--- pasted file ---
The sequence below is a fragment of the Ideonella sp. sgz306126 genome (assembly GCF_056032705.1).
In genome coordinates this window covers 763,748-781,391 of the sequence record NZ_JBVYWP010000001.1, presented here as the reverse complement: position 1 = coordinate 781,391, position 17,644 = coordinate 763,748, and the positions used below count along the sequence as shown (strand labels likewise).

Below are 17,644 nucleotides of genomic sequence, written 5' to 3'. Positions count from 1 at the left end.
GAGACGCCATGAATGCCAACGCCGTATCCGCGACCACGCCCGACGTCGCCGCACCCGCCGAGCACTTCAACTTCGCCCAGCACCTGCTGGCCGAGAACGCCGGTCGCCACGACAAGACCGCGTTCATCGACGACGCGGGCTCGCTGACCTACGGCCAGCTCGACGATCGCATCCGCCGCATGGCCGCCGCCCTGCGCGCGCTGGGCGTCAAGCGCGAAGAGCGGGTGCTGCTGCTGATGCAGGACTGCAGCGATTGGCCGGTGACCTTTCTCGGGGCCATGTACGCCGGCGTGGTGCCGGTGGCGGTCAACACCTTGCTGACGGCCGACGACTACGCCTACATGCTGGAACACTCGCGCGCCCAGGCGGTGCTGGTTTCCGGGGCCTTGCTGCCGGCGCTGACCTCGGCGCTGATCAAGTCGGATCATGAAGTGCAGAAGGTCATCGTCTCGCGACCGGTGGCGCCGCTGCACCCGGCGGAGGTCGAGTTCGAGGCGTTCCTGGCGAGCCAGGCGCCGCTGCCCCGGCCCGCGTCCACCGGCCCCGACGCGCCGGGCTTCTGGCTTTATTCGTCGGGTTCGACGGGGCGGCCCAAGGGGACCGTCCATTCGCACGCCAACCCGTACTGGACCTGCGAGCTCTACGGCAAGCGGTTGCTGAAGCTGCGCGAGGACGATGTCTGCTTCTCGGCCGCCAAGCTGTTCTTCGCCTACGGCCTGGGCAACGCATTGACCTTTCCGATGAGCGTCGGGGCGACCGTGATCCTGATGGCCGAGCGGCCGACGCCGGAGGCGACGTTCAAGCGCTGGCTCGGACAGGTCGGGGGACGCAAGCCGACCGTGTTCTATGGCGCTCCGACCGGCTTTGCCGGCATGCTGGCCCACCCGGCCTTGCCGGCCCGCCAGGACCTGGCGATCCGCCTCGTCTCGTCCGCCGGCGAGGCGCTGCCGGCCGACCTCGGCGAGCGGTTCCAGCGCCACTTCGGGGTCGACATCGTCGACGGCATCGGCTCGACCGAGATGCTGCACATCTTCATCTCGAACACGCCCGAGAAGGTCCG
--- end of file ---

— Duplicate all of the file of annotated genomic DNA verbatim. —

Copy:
The sequence below is a fragment of the Ideonella sp. sgz306126 genome (assembly GCF_056032705.1).
In genome coordinates this window covers 763,748-781,391 of the sequence record NZ_JBVYWP010000001.1, presented here as the reverse complement: position 1 = coordinate 781,391, position 17,644 = coordinate 763,748, and the positions used below count along the sequence as shown (strand labels likewise).

Below are 17,644 nucleotides of genomic sequence, written 5' to 3'. Positions count from 1 at the left end.
GAGACGCCATGAATGCCAACGCCGTATCCGCGACCACGCCCGACGTCGCCGCACCCGCCGAGCACTTCAACTTCGCCCAGCACCTGCTGGCCGAGAACGCCGGTCGCCACGACAAGACCGCGTTCATCGACGACGCGGGCTCGCTGACCTACGGCCAGCTCGACGATCGCATCCGCCGCATGGCCGCCGCCCTGCGCGCGCTGGGCGTCAAGCGCGAAGAGCGGGTGCTGCTGCTGATGCAGGACTGCAGCGATTGGCCGGTGACCTTTCTCGGGGCCATGTACGCCGGCGTGGTGCCGGTGGCGGTCAACACCTTGCTGACGGCCGACGACTACGCCTACATGCTGGAACACTCGCGCGCCCAGGCGGTGCTGGTTTCCGGGGCCTTGCTGCCGGCGCTGACCTCGGCGCTGATCAAGTCGGATCATGAAGTGCAGAAGGTCATCGTCTCGCGACCGGTGGCGCCGCTGCACCCGGCGGAGGTCGAGTTCGAGGCGTTCCTGGCGAGCCAGGCGCCGCTGCCCCGGCCCGCGTCCACCGGCCCCGACGCGCCGGGCTTCTGGCTTTATTCGTCGGGTTCGACGGGGCGGCCCAAGGGGACCGTCCATTCGCACGCCAACCCGTACTGGACCTGCGAGCTCTACGGCAAGCGGTTGCTGAAGCTGCGCGAGGACGATGTCTGCTTCTCGGCCGCCAAGCTGTTCTTCGCCTACGGCCTGGGCAACGCATTGACCTTTCCGATGAGCGTCGGGGCGACCGTGATCCTGATGGCCGAGCGGCCGACGCCGGAGGCGACGTTCAAGCGCTGGCTCGGACAGGTCGGGGGACGCAAGCCGACCGTGTTCTATGGCGCTCCGACCGGCTTTGCCGGCATGCTGGCCCACCCGGCCTTGCCGGCCCGCCAGGACCTGGCGATCCGCCTCGTCTCGTCCGCCGGCGAGGCGCTGCCGGCCGACCTCGGCGAGCGGTTCCAGCGCCACTTCGGGGTCGACATCGTCGACGGCATCGGCTCGACCGAGATGCTGCACATCTTCATCTCGAACACGCCCGAGAAGGTCCG